May 202011
 

In this post I describe some of my thoughts about the parallels between systems engineering and software development. It’s a discussion piece, meant to help start and inform debate. Comments are very welcome.

New methods for developing systems and enterprise architectures.

Matthew Lindsay BEng Hons MIET AMIMechE

 

 

This discussion paper examines the parallels  between the systems engineering discipline of architecture development and similar design aids in other engineering disciplines. It suggests that architecture development is more closely related to software engineering practices than it is to the development of mechanical artefacts. The paper then proposes the use of the Source Code Control System (SCCS) paradigm as of benefit to architecture development for architecture configuration control as well as for capturing Design Rational (DR). The paper then proposes that the software engineering method of Test Driven Development (TDD) could be applied to architecture development to bring increased focus for architecting activities (and hence efficiency increases) as well as providing a better method of architecture maturity assessment. Finally the paper proposes the quantification of architectural entities in a similar manner to “Source Lines of Code” (SLOC) within the software engineering domain to help estimation of cost for future architectural work.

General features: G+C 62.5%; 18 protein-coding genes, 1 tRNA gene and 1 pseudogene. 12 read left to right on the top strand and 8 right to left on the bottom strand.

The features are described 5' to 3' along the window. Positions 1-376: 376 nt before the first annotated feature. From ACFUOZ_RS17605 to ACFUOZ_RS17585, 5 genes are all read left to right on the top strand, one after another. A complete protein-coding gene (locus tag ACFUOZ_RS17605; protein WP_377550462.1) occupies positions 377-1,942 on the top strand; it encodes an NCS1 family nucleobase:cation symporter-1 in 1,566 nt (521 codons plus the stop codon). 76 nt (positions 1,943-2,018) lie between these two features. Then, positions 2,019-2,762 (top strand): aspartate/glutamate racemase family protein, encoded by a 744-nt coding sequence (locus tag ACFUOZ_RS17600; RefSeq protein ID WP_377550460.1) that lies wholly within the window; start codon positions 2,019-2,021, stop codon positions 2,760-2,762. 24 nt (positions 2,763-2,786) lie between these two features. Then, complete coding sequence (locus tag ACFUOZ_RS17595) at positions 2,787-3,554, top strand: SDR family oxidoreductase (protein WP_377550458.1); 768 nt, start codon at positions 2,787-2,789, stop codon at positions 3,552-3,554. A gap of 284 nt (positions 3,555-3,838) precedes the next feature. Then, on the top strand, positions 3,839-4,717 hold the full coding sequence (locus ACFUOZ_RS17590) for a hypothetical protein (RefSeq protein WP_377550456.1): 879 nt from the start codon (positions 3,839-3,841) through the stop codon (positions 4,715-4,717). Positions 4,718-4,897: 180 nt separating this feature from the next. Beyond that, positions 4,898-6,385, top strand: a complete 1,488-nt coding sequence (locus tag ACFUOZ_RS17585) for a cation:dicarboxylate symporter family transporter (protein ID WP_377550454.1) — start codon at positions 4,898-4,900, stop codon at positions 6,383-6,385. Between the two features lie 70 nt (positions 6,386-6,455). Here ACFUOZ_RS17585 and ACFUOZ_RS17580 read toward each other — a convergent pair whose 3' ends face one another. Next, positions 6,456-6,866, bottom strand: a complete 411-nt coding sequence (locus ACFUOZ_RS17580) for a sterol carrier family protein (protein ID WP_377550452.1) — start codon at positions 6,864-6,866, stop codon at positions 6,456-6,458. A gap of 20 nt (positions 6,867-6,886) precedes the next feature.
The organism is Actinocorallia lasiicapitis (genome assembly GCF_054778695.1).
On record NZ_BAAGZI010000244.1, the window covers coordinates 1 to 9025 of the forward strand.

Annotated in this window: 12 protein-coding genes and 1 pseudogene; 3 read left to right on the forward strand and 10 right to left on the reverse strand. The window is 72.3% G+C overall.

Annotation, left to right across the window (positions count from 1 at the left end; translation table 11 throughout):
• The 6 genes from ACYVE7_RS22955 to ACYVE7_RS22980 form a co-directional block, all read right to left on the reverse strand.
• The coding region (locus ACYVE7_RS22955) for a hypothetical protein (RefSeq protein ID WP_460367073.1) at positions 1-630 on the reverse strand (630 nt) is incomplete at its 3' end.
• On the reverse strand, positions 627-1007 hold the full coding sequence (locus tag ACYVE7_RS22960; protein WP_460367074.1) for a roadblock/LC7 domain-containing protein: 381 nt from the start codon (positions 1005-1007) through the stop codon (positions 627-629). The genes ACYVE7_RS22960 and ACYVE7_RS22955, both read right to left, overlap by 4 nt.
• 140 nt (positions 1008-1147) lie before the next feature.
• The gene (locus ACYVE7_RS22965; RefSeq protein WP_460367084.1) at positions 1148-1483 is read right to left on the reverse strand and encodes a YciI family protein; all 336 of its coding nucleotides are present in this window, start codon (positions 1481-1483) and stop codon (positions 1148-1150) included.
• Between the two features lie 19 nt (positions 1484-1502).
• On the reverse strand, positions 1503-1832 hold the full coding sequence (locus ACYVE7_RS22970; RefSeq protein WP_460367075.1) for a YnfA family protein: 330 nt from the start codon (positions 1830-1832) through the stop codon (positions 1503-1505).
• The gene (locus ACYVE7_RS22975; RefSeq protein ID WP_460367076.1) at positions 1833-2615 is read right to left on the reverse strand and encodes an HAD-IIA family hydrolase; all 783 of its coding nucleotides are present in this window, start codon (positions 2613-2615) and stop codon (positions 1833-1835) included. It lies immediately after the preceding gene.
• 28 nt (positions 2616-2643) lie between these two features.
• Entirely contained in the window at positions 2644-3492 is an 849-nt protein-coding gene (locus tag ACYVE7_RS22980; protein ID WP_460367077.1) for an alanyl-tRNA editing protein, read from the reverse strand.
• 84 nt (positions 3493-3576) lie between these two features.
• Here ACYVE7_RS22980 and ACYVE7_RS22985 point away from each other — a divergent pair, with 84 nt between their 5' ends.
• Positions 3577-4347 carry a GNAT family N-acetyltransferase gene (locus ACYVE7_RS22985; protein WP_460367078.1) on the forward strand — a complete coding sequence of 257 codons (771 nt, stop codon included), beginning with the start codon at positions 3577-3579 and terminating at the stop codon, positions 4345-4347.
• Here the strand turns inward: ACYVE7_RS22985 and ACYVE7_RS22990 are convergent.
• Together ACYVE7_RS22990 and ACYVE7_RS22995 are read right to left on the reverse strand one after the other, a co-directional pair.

The use of architectures for capturing information about system design is nothing new and indeed has been common practice for many organisations since the last 1980s [1]. Whilst there have been a great many developments, particularly in the use of Architecture Frameworks (AFs) to formalise and structure architecture development, many big issues still remain [2]. The issue of maturity assessment of architecture artefacts, the difficulties surrounding configuration control of highly dynamic, linked, parametric entities and the ongoing debates surrounding standardisation and reuse of architecture information all remain to be conclusively solved. Many of these problems are unique to architecture development but some of these issues have been encountered elsewhere, in other specialisms of Engineering.

Architecting as a practice sits quite cleanly in the systems engineering domain, principally because it touches on so many other disciplines. Most often, the architect will find themselves interacting with software engineers, hardware engineers, mechanical engineers, Subject Matter Experts (SMEs) as well as the usual project personnel (project managers, finance etc). When viewed from the perspective of engineering as a whole, its relatively recent emergence as a discipline and its tangential association with other fields in engineering, it might be assumed that it would have inherited operating procedures from those disciplines that surround it. Indeed, by its very nature, architecture should aggregate collective knowledge and provide value above and beyond the component entities. Unfortunately this doesn’t seem to be the case and many of the more recent practices, now commonplace in other fields have been overlooked, often without a suitable alternative.